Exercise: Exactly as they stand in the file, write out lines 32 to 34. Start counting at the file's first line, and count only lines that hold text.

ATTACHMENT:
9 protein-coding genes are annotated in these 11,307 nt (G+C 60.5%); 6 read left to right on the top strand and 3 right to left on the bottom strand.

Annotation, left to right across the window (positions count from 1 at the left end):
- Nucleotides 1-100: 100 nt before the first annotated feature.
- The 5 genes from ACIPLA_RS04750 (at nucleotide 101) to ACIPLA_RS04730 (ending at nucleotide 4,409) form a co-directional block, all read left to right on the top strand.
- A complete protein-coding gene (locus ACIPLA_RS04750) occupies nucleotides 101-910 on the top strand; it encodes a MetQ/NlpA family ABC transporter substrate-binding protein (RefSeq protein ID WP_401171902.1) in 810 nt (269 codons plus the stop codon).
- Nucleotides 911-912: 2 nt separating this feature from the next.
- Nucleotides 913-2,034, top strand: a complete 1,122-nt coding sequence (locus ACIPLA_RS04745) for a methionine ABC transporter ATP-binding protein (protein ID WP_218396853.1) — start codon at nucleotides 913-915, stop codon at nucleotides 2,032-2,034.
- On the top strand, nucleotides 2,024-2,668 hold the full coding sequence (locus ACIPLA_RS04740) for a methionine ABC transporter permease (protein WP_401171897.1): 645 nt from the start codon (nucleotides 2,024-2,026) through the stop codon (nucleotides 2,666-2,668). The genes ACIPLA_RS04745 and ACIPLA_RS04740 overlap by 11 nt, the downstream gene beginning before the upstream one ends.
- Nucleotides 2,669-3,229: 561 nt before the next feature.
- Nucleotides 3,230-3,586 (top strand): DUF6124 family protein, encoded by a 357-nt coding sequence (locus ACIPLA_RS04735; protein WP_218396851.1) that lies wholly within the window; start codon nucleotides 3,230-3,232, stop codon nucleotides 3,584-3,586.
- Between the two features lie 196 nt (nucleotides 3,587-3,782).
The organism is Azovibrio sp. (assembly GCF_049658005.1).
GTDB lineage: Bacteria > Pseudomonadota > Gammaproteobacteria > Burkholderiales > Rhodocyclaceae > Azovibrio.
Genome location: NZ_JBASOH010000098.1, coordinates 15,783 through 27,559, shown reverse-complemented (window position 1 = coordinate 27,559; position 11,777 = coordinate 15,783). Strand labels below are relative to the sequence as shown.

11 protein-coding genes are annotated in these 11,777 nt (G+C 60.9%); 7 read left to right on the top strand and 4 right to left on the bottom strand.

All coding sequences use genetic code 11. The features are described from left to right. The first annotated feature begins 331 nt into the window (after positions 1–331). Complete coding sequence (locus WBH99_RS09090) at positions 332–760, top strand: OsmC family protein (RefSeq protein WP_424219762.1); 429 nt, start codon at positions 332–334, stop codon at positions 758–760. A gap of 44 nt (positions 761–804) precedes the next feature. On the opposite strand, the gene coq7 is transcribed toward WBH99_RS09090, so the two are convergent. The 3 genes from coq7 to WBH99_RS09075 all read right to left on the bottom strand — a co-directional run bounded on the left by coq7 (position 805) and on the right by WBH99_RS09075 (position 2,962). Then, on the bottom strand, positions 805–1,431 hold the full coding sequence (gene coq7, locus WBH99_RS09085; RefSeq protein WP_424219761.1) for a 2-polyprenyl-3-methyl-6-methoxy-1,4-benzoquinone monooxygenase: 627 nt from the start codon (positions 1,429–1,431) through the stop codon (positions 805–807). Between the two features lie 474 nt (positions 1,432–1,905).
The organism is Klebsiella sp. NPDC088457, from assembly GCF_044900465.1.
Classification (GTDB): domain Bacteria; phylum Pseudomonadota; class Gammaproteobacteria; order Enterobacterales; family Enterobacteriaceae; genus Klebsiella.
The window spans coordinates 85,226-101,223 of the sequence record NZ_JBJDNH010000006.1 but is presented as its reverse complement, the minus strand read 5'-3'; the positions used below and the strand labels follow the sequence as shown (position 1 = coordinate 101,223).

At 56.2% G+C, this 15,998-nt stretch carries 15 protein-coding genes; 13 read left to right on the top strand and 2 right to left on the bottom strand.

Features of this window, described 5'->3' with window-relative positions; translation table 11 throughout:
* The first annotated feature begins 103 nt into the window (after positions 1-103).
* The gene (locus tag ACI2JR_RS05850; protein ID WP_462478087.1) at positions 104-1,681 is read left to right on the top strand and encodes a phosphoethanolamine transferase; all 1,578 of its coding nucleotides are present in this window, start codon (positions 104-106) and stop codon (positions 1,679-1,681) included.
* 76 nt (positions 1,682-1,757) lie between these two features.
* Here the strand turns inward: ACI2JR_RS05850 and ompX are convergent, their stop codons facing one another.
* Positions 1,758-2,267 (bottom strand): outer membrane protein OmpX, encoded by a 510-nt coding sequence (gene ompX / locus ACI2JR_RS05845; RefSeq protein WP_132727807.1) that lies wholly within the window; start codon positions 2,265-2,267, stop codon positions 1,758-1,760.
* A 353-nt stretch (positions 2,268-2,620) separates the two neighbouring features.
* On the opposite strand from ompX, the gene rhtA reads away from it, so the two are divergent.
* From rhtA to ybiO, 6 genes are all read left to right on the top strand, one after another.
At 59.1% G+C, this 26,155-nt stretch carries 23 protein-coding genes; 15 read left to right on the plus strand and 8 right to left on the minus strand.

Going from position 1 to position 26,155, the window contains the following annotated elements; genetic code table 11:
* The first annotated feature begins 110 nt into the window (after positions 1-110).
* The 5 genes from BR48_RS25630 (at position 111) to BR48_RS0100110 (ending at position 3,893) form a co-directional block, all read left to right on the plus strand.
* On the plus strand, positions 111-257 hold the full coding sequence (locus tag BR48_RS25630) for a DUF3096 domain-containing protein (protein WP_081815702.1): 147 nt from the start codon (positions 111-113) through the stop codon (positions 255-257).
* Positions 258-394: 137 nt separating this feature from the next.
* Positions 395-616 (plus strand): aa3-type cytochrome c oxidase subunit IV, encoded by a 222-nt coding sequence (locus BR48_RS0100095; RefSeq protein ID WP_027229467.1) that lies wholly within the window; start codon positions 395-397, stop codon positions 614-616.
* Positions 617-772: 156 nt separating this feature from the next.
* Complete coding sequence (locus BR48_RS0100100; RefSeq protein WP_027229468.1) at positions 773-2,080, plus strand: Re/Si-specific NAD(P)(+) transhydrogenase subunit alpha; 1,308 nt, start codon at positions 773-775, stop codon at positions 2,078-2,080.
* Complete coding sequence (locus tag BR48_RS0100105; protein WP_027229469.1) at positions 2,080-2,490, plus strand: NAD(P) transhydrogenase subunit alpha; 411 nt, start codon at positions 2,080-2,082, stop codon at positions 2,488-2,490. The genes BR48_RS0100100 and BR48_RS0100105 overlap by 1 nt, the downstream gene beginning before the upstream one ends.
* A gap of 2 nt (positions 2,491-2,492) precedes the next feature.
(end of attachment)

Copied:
* The first annotated feature begins 110 nt into the window (after positions 1-110).
* The 5 genes from BR48_RS25630 (at position 111) to BR48_RS0100110 (ending at position 3,893) form a co-directional block, all read left to right on the plus strand.
* On the plus strand, positions 111-257 hold the full coding sequence (locus tag BR48_RS25630) for a DUF3096 domain-containing protein (protein WP_081815702.1): 147 nt from the start codon (positions 111-113) through the stop codon (positions 255-257).